Results and Discussion
I. Premier League Teams
To begin with, the percentage of foreign players in each team is depicted below. It can be observed that the majority of the clubs had remained in the same levels during these 3 years, according to the native/foreign player ratio. Teams such as Manchester United, Swansea and Arsenal consist of an almost constant proportion of non British players.
On the other hand, clubs like Leicester, West Ham and Manchester City have increased the proportion of foreign players in the team either by selling the native ones during the transfer market or by enhancing their team with talents outside Great Britain. On average, Leicester, Liverpool and Spurs are the teams that possess the highest fraction of native players.
To exploit the dependence of foreign players on a team’s performance the following graph was plotted. Clearly, there is no direct indication of the importance of the foreign players on the extent of a club’s success as there are many fluctuations from data obtained through seasons 2014/2015-2016/2017.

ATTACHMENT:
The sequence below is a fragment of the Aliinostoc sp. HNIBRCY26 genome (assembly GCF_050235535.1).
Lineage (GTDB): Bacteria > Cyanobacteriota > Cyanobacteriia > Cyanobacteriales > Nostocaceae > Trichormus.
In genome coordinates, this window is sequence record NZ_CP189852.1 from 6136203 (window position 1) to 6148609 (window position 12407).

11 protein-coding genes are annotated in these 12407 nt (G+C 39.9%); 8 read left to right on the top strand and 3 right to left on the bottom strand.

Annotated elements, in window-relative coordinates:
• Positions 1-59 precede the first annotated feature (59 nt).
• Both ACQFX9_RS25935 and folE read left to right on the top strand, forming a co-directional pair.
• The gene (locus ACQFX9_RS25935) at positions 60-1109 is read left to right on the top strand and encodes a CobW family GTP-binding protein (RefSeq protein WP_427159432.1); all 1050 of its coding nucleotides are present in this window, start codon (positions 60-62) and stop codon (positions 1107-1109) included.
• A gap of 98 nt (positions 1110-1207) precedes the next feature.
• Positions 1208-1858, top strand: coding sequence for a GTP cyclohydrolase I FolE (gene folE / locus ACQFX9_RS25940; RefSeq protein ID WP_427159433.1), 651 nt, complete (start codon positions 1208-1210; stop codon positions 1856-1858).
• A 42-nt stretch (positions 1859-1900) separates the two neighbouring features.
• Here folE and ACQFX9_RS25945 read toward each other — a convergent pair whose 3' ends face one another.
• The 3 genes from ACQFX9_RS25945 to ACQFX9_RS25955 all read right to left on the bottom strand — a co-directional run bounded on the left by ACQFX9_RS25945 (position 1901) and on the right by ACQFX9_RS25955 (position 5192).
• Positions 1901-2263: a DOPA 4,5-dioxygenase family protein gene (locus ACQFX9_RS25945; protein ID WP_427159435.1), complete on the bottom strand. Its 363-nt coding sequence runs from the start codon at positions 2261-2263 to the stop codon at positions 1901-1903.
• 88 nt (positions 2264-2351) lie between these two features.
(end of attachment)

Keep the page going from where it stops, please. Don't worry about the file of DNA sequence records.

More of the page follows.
Therefore, a further statistical analysis on both the attacking and defending performance of the Premier League teams is required. For this reason, two factors are created for the necessity of the above observation. The first factor evaluates the attacking efficiency of the team taking into consideration the scoring ability of the squad as well as the capacity to create chances, while the second one analyzes the defensive accuracy of a team with factors such as positioning and consistency.
It has to be mentioned that Factor 1 has a different trend from Factor 2. In other words, teams should aim at maximizing Factor 1, which focuses on their attacking play, and at the same time, minimize Factor 2, in order to be more efficient when it comes to defense.
Regression analysis for the above mentioned functions produced some interesting results. Factor 1 is fitted with a polynomial fit of 2nd order (parabola) as this particular model gave more accurate results (compared to linear fitting and a 3rd order polynomial fit). Values for b0, b1 and b2 are -0.465, 2.91 and -2 respectively.
It is concluded that the attacking efficiency of a Premier League team increases with increasing number of foreign players in it, reaches a peak at 0.594 and then decreases drastically with decrease in the number of native players the squad is comprised of.